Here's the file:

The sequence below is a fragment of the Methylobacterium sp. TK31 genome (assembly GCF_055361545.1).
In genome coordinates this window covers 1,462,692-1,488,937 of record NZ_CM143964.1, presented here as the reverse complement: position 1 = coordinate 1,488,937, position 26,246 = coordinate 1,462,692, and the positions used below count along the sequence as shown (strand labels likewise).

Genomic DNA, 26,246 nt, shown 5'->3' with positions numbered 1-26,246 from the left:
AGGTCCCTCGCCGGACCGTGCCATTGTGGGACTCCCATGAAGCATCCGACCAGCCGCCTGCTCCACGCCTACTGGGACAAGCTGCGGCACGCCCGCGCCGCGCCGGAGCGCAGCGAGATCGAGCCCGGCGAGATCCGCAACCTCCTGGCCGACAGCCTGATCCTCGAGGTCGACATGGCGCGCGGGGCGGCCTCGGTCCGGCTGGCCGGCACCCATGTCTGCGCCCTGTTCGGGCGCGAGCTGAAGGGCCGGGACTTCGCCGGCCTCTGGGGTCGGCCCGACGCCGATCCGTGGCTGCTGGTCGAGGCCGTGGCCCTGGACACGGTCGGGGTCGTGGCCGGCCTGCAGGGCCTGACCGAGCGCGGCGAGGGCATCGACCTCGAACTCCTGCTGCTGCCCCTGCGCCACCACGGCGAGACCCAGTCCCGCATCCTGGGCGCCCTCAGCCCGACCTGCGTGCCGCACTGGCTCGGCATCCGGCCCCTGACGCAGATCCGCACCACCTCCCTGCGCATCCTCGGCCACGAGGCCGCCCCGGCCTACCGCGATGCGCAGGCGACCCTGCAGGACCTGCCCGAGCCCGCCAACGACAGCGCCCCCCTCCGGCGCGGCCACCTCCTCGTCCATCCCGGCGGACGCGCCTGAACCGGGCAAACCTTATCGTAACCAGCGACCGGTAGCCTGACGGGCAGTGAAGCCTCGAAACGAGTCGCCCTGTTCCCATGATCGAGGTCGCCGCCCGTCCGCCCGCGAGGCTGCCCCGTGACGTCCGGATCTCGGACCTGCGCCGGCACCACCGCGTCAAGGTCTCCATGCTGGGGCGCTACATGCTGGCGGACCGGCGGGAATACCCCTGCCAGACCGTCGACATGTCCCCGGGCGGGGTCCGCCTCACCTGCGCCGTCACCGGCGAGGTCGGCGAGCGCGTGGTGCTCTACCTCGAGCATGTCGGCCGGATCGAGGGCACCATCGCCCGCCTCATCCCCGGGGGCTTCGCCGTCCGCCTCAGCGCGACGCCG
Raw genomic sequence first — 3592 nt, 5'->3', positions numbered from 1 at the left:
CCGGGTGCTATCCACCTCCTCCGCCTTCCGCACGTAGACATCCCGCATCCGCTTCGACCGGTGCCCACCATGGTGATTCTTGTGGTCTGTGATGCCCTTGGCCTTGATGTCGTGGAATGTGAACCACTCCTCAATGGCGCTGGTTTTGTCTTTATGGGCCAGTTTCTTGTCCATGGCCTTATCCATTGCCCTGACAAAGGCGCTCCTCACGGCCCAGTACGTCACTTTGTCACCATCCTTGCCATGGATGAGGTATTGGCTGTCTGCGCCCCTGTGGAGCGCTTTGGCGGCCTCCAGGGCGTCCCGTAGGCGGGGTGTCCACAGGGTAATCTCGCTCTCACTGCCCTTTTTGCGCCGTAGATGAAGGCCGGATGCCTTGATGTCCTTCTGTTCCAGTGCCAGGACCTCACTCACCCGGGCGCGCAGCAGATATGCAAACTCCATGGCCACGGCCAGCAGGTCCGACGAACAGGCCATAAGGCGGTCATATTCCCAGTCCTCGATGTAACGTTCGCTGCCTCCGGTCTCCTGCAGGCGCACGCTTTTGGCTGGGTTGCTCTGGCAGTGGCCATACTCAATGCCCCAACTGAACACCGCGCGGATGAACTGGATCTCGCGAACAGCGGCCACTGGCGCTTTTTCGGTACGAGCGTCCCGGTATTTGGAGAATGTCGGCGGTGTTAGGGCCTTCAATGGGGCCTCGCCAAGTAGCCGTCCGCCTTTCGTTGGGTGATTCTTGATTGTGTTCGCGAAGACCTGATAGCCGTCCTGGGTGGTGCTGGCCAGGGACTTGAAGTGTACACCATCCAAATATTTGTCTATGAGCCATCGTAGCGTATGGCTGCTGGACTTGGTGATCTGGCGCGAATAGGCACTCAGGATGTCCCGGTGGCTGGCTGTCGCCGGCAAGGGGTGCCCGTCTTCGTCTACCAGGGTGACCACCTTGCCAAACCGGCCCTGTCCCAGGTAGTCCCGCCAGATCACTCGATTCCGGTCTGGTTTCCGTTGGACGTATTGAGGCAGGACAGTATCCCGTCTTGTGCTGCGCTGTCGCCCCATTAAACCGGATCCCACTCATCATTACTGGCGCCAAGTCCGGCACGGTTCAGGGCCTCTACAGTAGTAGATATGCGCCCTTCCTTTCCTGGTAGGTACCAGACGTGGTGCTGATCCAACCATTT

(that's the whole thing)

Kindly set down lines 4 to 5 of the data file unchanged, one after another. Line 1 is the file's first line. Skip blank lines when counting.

AGGTCCCTCGCCGGACCGTGCCATTGTGGGACTCCCATGAAGCATCCGACCAGCCGCCTGCTCCACGCCTACTGGGACAAGCTGCGGCACGCCCGCGCCGCGCCGGAGCGCAGCGAGATCGAGCCCGGCGAGATCCGCAACCTCCTGGCCGACAGCCTGATCCTCGAGGTCGACATGGCGCGCGGGGCGGCCTCGGTCCGGCTGGCCGGCACCCATGTCTGCGCCCTGTTCGGGCGCGAGCTGAAGGGCCGGGACTTCGCCGGCCTCTGGGGTCGGCCCGACGCCGATCCGTGGCTGCTGGTCGAGGCCGTGGCCCTGGACACGGTCGGGGTCGTGGCCGGCCTGCAGGGCCTGACCGAGCGCGGCGAGGGCATCGACCTCGAACTCCTGCTGCTGCCCCTGCGCCACCACGGCGAGACCCAGTCCCGCATCCTGGGCGCCCTCAGCCCGACCTGCGTGCCGCACTGGCTCGGCATCCGGCCCCTGACGCAGATCCGCACCACCTCCCTGCGCATCCTCGGCCACGAGGCCGCCCCGGCCTACCGCGATGCGCAGGCGACCCTGCAGGACCTGCCCGAGCCCGCCAACGACAGCGCCCCCCTCCGGCGCGGCCACCTCCTCGTCCATCCCGGCGGACGCGCCTGAACCGGGCAAACCTTATCGTAACCAGCGACCGGTAGCCTGACGGGCAGTGAAGCCTCGAAACGAGTCGCCCTGTTCCCATGATCGAGGTCGCCGCCCGTCCGCCCGCGAGGCTGCCCCGTGACGTCCGGATCTCGGACCTGCGCCGGCACCACCGCGTCAAGGTCTCCATGCTGGGGCGCTACATGCTGGCGGACCGGCGGGAATACCCCTGCCAGACCGTCGACATGTCCCCGGGCGGGGTCCGCCTCACCTGCGCCGTCACCGGCGAGGTCGGCGAGCGCGTGGTGCTCTACCTCGAGCATGTCGGCCGGATCGAGGGCACCATCGCCCGCCTCATCCCCGGGGGCTTCGCCGTCCGCCTCAGCGCGACGCCG
Raw genomic sequence first — 3592 nt, 5'->3', positions numbered from 1 at the left: